12. Little Ball
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Often called Baby Ball, this is a mini version that produces red, round beets that only measure 1-1.5 inches. It takes 55 days to mature, and not only can you harvest the root ball, but you also can harvest the greens.
13. Baby Beat
Here is the true queen of miniature beets. Baby Beat is a real mini, baby beet that is well-proportioned despite its small size. It forms an excellent, round shape with a short taproot and smooth skin from early in its growth. You can use this variety for cooking or steaming, and the short tops are great to toss into salads.
Specialty Beet Varieties
When you think of beets, you probably imagine red beets that are solid colored and round. With specialty varieties, you might find green or yellow beets or ones that are striped instead of a solid color.
Ready to see some cool specialty beet varieties?
14. Green Top Bunching
15. Giant Yellow Eckendorf Beet
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This heirloom beet has a unique look that makes it stand out in the garden or at the market. Developed in the 1920s, Giant Yellow produces large, smooth, long, cylindrical-shaped roots that can weigh up to 20 pounds each. Around two-thirds of the beet grows above ground.
While the outside of these beets is yellow, the flesh is solid white. Not only are they great for eating, but Giant Yellow Beets are great to grow for animal food.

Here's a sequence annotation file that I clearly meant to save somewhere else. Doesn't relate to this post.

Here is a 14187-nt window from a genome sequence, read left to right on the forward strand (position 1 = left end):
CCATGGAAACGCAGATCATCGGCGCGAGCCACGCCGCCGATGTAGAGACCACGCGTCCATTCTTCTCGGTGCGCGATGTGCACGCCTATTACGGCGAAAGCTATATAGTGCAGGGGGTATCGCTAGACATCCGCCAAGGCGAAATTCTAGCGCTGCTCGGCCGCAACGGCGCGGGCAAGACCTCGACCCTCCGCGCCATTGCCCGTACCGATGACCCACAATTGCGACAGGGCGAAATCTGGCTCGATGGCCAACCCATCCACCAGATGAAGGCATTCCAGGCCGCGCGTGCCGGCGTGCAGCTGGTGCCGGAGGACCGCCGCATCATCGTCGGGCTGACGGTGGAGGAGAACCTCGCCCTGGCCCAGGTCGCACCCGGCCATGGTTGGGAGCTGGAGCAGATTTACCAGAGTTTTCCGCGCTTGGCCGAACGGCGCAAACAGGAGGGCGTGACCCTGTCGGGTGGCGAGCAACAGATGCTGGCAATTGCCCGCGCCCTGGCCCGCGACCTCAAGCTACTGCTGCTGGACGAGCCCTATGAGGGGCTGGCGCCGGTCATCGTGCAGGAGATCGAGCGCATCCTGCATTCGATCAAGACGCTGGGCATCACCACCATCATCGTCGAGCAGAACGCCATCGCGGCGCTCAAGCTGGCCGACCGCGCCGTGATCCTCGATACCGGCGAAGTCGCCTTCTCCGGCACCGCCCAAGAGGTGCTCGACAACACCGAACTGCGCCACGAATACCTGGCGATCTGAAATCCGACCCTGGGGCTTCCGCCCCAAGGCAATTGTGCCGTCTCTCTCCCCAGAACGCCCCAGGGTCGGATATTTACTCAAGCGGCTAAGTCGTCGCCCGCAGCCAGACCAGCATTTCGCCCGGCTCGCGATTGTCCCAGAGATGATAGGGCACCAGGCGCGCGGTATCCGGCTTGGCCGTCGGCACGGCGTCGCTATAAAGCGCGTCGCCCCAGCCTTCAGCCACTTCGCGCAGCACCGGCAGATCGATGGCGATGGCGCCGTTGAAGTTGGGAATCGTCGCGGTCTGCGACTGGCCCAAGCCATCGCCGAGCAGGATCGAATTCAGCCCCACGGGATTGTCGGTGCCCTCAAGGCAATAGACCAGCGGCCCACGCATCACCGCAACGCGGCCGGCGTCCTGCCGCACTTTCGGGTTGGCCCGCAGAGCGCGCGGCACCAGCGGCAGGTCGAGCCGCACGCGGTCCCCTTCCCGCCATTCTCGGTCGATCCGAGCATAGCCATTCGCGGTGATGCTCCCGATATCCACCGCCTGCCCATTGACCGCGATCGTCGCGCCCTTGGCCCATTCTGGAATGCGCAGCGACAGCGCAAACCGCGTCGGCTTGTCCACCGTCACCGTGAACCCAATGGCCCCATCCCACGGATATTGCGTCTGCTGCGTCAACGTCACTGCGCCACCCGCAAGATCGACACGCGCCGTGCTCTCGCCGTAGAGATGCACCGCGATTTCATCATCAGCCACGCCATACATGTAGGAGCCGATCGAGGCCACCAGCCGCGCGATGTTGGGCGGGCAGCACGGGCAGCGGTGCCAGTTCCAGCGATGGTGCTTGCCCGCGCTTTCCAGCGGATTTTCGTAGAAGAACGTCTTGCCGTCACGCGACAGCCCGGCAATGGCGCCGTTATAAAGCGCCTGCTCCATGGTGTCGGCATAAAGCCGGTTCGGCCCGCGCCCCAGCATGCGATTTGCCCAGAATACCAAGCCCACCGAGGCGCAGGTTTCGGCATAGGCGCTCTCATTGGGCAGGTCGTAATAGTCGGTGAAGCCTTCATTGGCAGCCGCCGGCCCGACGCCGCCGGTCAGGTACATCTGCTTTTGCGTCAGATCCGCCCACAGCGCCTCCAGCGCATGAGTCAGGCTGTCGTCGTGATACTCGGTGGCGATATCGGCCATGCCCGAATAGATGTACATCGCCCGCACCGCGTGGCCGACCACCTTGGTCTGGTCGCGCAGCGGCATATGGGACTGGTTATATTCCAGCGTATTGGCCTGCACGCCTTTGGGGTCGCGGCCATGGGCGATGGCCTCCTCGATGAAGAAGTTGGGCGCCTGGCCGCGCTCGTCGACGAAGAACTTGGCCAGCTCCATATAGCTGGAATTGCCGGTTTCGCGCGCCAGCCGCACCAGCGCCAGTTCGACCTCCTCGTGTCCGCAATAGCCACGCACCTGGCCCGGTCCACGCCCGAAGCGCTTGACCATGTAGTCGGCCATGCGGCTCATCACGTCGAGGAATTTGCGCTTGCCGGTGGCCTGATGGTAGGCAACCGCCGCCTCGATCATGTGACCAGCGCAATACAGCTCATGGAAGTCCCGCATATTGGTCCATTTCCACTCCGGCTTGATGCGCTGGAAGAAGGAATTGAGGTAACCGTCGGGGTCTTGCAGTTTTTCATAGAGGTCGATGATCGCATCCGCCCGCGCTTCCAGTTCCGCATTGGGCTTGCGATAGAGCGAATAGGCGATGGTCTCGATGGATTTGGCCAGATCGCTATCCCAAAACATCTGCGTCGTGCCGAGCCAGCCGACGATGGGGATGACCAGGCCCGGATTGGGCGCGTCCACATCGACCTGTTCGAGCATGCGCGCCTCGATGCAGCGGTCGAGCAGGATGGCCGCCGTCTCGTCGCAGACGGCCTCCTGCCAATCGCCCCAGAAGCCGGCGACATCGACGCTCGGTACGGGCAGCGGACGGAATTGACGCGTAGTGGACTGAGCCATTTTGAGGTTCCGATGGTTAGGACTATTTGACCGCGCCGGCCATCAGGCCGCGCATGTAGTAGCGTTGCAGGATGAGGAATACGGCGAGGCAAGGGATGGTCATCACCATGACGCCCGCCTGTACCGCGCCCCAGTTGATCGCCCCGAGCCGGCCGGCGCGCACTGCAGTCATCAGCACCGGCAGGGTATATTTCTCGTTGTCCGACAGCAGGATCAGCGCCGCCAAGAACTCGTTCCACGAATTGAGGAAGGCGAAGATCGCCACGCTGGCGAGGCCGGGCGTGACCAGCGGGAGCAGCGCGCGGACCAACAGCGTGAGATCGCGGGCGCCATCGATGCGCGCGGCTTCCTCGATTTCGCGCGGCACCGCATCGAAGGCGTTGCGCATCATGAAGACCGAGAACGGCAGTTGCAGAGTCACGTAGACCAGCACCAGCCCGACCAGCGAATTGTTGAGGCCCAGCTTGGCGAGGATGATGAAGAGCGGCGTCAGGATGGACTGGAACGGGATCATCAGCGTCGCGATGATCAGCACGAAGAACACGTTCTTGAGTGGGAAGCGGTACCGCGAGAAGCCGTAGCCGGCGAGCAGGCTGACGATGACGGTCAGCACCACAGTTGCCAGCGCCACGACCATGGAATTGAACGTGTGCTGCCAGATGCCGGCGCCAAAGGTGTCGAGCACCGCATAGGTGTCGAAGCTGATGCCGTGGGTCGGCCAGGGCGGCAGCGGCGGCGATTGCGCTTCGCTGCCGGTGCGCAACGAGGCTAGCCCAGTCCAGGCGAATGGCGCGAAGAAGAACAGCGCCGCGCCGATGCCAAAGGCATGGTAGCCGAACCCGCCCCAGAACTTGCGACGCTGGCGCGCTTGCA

It was traditionally used as food for farm animals on small homesteads who needed cheap ways to feed their animals.
16. Sugar Beets
This is a white beet cultivar, and most white beets can be used to make sugar. Sugar beets have the highest sugar content, and they’re also one of the biggest varieties of beets. Due o their size, it also can take up to 100 days for these beets to mature.
If you want a beet with a different shape, Cylindria produces long, tapered, cylinder-shaped roots of average to moderate sizes.
Due to the slightly larger size, it does take more time for these beets to be ready to harvest, taking nearly 60 days on average. Cylindria beets are delicious for pickling or salads.
18. Touchstone Gold
Can you believe that there are gold beets? Gold beets tend to be less gritty and have a palatable taste for people who don’t commonly eat beets.
Touchstone Gold is a new heirloom variety that is gaining popularity quickly. It has a gold flesh with yellow rings, and it keeps its color well, even after you cook them. Touchstone beets bled less into your foods than other ones.
Golden is the original gold beet variety, but it is often called Golden Detroit. Compared to other types, Golden Detroit has smaller roots, and it’s quite versatile in all the different ways you can use it in the kitchen.